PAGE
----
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Re: Article: T. rex Had "some of the best vision in animal history"

Mike, I'll happily send you a pdf if you wish to read the article, and do not already have access to JVP.

To estimate eyeball diameter I used a bracketing technique, with a reptilian (alligator, from dissection) as the low-end estimate and a modern raptorial bird for the high-end estimate. Mammal eyeball diameter as a function of orbit diameter, incidentally, falls between these brackets, but is of no real relevance to the theropod binocular vision study.

It would be wildly optimistic to base tyrannosaurid visual capabilities on a concatenation of high-end bracket values (of eyeball-size-within-orbit, as well as modern raptorial retinal receptor spacing and diurnal-vs-crepuscular receptor pooling, and optical characteristics). The bracketed estimates fall out as a mathematical exercise for both the optimistic and pessimistic bracket values, of course, along with an intermediate avian model, the ostrich. The Science News article, predictably, reports only the high-end estimates based on raptorial vision characteristics (with some cautionary wording, thankfully).

The bracketing approach to estimating spatial two-point acuity in the great, beloved theropod is (I believe) a relatively straightforward exercise. But binocular vision is harder to estimate. Binocular vision in avians is quite specialized, and avian and mammalian stereopsis differ greatly, not just in threshold measurements but in function, and requires considerable caution in its interpretation. For instance, recent comments about the binocular limiting far point on this DML ignore the fact that in human vision, the limiting far point is a threshold of negligible behavioral value, and that camouflage-breaking (visually distinguishing figure-from-background based on stereopsis) operates out only a tiny fraction of the range of binocular threshold sensitivities. So it might well have been that Tyrannosaurus rex had functionally (behaviorally) useful stereopsis out a few hundred meters, which to me seems of great value not only for predation but also three-dimensional perception of the environment in general (as it is important to path planning and obstacle avoidance in modern cursorial animals). Stereopsis is more than range finding, and panoramic stereopsis, across 50 or more degrees of frontal vision (measured horizontally) would have been overkill [pun intended] for mere scavenging [obligate final comment, sigh].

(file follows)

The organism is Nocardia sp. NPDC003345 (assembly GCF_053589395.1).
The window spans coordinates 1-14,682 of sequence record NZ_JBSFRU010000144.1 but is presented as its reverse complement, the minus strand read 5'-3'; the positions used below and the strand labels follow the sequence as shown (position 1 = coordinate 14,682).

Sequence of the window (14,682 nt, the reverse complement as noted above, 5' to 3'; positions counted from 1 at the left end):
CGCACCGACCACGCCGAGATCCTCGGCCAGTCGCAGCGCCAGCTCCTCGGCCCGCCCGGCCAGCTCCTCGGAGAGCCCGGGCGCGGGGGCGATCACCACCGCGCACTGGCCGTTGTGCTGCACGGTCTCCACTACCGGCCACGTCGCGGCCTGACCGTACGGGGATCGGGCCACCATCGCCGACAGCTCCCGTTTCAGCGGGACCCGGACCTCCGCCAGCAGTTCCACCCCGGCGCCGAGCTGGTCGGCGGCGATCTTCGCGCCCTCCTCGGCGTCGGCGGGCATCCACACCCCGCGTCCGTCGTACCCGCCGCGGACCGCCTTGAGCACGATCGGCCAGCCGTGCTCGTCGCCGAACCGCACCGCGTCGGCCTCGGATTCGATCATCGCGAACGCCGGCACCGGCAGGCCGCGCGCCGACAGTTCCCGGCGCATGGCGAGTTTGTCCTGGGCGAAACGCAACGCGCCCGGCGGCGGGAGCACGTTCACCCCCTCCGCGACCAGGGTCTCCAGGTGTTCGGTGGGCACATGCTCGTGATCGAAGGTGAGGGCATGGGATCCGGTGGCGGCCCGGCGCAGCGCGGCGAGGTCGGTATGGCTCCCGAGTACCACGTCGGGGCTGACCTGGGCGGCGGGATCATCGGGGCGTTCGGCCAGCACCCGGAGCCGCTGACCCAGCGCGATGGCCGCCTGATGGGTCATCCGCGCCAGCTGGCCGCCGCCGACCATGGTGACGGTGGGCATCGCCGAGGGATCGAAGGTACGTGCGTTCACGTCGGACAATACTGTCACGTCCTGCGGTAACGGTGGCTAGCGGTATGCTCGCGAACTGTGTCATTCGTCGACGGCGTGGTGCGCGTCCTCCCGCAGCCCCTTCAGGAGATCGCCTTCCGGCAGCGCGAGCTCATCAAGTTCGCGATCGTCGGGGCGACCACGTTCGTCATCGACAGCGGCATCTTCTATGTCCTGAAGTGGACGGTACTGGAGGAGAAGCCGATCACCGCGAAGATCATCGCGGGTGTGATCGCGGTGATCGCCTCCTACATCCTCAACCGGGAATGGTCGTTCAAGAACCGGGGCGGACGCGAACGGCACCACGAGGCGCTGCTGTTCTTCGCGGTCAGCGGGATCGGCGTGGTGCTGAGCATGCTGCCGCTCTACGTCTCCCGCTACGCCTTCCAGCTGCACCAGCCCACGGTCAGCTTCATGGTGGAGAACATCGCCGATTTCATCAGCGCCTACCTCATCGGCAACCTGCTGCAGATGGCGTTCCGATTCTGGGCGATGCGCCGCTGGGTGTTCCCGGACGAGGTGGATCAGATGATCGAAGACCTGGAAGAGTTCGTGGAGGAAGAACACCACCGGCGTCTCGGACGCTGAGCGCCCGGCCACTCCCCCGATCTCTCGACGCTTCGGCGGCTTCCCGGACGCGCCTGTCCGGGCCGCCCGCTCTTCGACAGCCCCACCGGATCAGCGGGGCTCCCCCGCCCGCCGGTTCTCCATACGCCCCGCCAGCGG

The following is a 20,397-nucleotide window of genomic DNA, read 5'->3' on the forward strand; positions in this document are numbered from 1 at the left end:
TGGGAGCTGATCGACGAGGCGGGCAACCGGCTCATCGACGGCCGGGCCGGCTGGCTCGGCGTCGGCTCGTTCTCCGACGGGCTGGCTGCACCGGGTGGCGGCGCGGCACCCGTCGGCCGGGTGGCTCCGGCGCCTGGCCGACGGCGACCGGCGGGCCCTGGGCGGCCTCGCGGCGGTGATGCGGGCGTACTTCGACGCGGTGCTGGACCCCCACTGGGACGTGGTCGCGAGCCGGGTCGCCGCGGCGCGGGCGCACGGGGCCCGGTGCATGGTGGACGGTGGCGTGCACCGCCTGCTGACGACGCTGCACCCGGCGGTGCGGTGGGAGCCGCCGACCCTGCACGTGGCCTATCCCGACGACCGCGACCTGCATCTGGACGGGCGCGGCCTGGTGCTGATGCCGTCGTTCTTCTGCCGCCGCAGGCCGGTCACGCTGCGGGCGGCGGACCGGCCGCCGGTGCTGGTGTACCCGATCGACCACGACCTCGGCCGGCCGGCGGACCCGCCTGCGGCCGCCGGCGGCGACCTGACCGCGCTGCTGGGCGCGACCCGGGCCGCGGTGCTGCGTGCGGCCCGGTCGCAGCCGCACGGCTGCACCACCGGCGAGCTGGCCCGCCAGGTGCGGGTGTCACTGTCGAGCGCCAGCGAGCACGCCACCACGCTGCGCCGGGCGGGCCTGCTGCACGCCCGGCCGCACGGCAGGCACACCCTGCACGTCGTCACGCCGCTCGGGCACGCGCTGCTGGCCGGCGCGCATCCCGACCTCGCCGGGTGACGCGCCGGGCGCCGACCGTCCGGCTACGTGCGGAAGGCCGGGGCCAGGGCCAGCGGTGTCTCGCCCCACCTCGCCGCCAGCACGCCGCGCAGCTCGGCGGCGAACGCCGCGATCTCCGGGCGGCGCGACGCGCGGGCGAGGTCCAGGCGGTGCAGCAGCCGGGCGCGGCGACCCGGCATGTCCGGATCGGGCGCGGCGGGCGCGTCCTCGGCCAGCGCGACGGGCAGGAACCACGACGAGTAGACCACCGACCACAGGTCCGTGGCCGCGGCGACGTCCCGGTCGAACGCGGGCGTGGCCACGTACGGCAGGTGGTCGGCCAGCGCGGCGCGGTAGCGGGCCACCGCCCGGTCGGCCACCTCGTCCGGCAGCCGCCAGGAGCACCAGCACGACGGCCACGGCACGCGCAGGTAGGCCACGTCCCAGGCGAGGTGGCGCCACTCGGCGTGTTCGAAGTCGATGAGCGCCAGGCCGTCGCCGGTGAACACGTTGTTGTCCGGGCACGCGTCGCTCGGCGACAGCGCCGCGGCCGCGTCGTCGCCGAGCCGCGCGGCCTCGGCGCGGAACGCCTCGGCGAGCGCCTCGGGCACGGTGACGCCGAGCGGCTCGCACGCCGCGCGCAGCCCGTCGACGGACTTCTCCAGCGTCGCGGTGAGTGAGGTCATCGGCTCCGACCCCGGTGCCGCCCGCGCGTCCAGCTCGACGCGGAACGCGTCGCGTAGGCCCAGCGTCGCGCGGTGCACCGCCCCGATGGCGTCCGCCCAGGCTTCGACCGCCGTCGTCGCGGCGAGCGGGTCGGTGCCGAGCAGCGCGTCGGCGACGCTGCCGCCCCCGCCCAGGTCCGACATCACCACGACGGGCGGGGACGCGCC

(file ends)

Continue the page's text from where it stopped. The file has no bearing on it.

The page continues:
Again, if you do not have access to the JVP, I'll be happy to provide you a pdf.


On Jul 5, 2006, at 7:43 AM, Michael Habib wrote:

Orbit size estimate: In extant reptiles and birds, how "tight" is the
correlation between calculated orbit diameter (as done by the "party
balloon" test in the Stevens paper) and the animal's actual eyeball
diameter? Is there any type of consistent ratio that fits this
relationship across taxa? And are there any extant exceptions to this
rule (e.g., animals with a huge orbit with a small eyeball; or with a
small orbit with a huge eyeball)?

For birds, the correlation is very tight, but only if you have the sclerotic ring to work with as well. Orbit size alone does not have a particularly good fit; though it is better for birds than for mammals.

There was an SVP talk, and a poster, on reconstruction of avian eye size from osteological evidence. If I remember correctly, it was at the most recent meeting; I will try to track it down. Does anyone here know the paper/poster I refer to, and recall the author (s)?

--Mike H.